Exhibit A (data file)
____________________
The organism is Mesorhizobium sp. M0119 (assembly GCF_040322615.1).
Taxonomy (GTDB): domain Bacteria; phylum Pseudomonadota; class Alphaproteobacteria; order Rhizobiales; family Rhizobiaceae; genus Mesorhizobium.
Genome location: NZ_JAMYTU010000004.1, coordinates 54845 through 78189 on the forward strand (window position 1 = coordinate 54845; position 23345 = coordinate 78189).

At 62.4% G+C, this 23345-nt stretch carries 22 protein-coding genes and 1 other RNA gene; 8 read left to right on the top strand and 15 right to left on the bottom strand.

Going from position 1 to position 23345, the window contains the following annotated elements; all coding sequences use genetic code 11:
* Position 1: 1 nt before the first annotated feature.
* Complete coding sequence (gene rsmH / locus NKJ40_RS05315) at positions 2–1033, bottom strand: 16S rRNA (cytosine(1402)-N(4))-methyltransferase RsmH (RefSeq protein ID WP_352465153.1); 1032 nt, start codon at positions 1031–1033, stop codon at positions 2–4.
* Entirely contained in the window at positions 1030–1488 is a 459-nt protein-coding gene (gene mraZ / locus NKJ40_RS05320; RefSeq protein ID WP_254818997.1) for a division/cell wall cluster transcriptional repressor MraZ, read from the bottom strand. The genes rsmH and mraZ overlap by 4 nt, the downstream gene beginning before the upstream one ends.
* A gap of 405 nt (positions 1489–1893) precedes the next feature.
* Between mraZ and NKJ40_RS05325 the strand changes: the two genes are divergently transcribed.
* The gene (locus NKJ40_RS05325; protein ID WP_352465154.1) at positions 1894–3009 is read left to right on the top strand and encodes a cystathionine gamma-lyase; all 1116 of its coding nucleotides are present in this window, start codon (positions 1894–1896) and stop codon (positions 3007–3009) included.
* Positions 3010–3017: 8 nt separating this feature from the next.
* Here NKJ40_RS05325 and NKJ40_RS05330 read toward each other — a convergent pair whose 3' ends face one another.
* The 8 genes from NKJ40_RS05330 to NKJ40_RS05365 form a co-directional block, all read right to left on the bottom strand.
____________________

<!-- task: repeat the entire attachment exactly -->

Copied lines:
The organism is Mesorhizobium sp. M0119 (assembly GCF_040322615.1).
Taxonomy (GTDB): domain Bacteria; phylum Pseudomonadota; class Alphaproteobacteria; order Rhizobiales; family Rhizobiaceae; genus Mesorhizobium.
Genome location: NZ_JAMYTU010000004.1, coordinates 54845 through 78189 on the forward strand (window position 1 = coordinate 54845; position 23345 = coordinate 78189).

At 62.4% G+C, this 23345-nt stretch carries 22 protein-coding genes and 1 other RNA gene; 8 read left to right on the top strand and 15 right to left on the bottom strand.

Going from position 1 to position 23345, the window contains the following annotated elements; all coding sequences use genetic code 11:
* Position 1: 1 nt before the first annotated feature.
* Complete coding sequence (gene rsmH / locus NKJ40_RS05315) at positions 2–1033, bottom strand: 16S rRNA (cytosine(1402)-N(4))-methyltransferase RsmH (RefSeq protein ID WP_352465153.1); 1032 nt, start codon at positions 1031–1033, stop codon at positions 2–4.
* Entirely contained in the window at positions 1030–1488 is a 459-nt protein-coding gene (gene mraZ / locus NKJ40_RS05320; RefSeq protein ID WP_254818997.1) for a division/cell wall cluster transcriptional repressor MraZ, read from the bottom strand. The genes rsmH and mraZ overlap by 4 nt, the downstream gene beginning before the upstream one ends.
* A gap of 405 nt (positions 1489–1893) precedes the next feature.
* Between mraZ and NKJ40_RS05325 the strand changes: the two genes are divergently transcribed.
* The gene (locus NKJ40_RS05325; protein ID WP_352465154.1) at positions 1894–3009 is read left to right on the top strand and encodes a cystathionine gamma-lyase; all 1116 of its coding nucleotides are present in this window, start codon (positions 1894–1896) and stop codon (positions 3007–3009) included.
* Positions 3010–3017: 8 nt separating this feature from the next.
* Here NKJ40_RS05325 and NKJ40_RS05330 read toward each other — a convergent pair whose 3' ends face one another.
* The 8 genes from NKJ40_RS05330 to NKJ40_RS05365 form a co-directional block, all read right to left on the bottom strand.